LaRose represents the residents of Summit, Stark and Wayne Counties. According to Ohiosenate.gov, “In 2014, Governing magazine recognized LaRose as one of ‘12 State Legislators to Watch.’ The magazine, whose annual list highlights six Democrats and six Republicans from statehouses across the nation, praised LaRose’s efforts to improve political civility in Columbus. LaRose was recognized for his dynamic leadership and community service being named to the Greater Akron Chamber’s ‘30 for the Future.’ He also completed the prestigious Bowhay Institute for Legislative Leadership Development program hosted by the Council of State Governments. Other honors include the History Leadership Award, the Small Business Advocate Award, AMVETS Legislator of Year, the Award for Legislative Excellence from the Ohio National Guard Association, and the Leadership Award from the Israeli Leadership Institute.”
LaRose is noted to have served as an Army Green Beret for 10 years while in Kosovo, Iraq and with a narcotics busting task force along the US and Mexico border.
LaRose said “every now and again he liked to turn the radio in to” liberal leaning radio stations. His wife asked him why. According to LaRose’s statements, he joked with his wife “I’m at war. I can tune into enemy radio transmissions and listen to what they think.”
LaRose encouraged conservative supporters to go out and vote, as every vote was important. The senator felt, according to what he was hearing, left leaning media was thinking conservative voters would not make the turnouts left leaning voters might this fall.
“We know there’s no such thing as an off election,” said LaRose.
LaRose said when he served overseas in the Middle East, he noted new voters often had purple thumbs they would display with pride, signifying they had voted in an election. Terrorist regimes would threaten to remove those limbs, according to the state senator. He felt those voters were risking their lives for their democracy and he stressed the importance of protecting that right as a candidate for Ohio Secretary of State.
While encouraging Gallia Republicans and visitors to vote for conservative candidates, he said he was willing to discuss bipartisanship during an interview after his public address.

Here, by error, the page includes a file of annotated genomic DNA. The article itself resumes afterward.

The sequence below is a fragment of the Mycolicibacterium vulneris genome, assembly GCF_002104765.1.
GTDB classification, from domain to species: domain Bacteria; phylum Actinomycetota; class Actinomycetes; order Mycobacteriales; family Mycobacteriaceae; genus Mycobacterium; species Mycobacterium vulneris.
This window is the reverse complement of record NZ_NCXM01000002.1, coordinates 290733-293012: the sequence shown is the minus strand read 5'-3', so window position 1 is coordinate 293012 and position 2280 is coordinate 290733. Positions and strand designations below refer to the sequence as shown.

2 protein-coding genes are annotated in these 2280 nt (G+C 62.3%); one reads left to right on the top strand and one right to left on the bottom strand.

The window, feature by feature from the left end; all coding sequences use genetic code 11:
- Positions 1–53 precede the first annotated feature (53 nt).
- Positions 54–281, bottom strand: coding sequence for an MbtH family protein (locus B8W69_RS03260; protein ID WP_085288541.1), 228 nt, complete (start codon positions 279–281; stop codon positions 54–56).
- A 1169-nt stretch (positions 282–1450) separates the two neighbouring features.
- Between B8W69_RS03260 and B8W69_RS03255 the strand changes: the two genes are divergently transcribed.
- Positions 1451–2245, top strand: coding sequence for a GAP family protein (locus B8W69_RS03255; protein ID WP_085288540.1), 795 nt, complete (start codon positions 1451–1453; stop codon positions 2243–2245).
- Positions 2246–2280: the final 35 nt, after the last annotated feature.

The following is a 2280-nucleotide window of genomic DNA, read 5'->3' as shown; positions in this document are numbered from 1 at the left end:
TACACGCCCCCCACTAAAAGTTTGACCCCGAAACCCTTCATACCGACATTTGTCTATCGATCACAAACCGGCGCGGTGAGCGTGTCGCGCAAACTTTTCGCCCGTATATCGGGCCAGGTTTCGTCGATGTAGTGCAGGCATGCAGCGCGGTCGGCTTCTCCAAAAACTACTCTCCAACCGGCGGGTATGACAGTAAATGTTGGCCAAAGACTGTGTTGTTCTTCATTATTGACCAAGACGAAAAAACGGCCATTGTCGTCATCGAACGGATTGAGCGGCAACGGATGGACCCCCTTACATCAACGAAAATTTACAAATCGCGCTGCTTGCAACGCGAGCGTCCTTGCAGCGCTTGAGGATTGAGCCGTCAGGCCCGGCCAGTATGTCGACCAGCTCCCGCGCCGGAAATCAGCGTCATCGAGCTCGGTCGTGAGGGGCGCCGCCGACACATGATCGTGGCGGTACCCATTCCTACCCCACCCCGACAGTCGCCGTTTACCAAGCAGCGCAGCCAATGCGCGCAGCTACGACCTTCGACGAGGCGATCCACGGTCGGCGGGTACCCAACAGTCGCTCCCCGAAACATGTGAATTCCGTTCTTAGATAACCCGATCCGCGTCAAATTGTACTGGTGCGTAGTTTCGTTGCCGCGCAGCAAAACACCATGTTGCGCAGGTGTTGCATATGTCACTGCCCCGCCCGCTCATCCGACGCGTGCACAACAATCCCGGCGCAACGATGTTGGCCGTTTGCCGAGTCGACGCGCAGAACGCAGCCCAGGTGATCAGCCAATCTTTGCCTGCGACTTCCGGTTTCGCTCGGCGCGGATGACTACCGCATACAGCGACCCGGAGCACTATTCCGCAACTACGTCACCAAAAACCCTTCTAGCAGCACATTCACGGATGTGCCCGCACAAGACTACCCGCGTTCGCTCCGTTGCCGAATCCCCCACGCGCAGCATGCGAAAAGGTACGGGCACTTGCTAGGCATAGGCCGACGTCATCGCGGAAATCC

“It’s something I’ve worked on during my seven and a half years in the stage legislature,” said LaRose. “I guess, first of all, I don’t arrive at the legislature assuming everybody had a party identity stamped on their birth certificate. I identify with Republicans because they are more free market oriented, and individual freedom and responsibility and that kind of thing. My solutions tend more toward freedom and free markets versus centralized control and regulation. Broadly speaking, I identify as Republican but that doesn’t mean my party has all the good ideas. It would be a pretty arrogant thing to think that. In a state like Ohio, where we’re roughly a 50-50 state (conservative and liberal). I think it’s safe to say at least in the last few decades we’re a center right state. We tend to lean more Republican, but not a lot…Ohioans really aren’t far right or left for the most part and we want solutions. We expect our elected officials to solve problems and not just do what they’re told by one party or another… Statesmen and stateswomen have to compromise. Compromise is not a dirty word. It’s how problems are solved in our form of government. The only way you do that is getting to know one another and building relationships.”
Article was written by Dean Wright for the Pomeroy Daily Sentinel on July 26, 2018.
Read the full article here.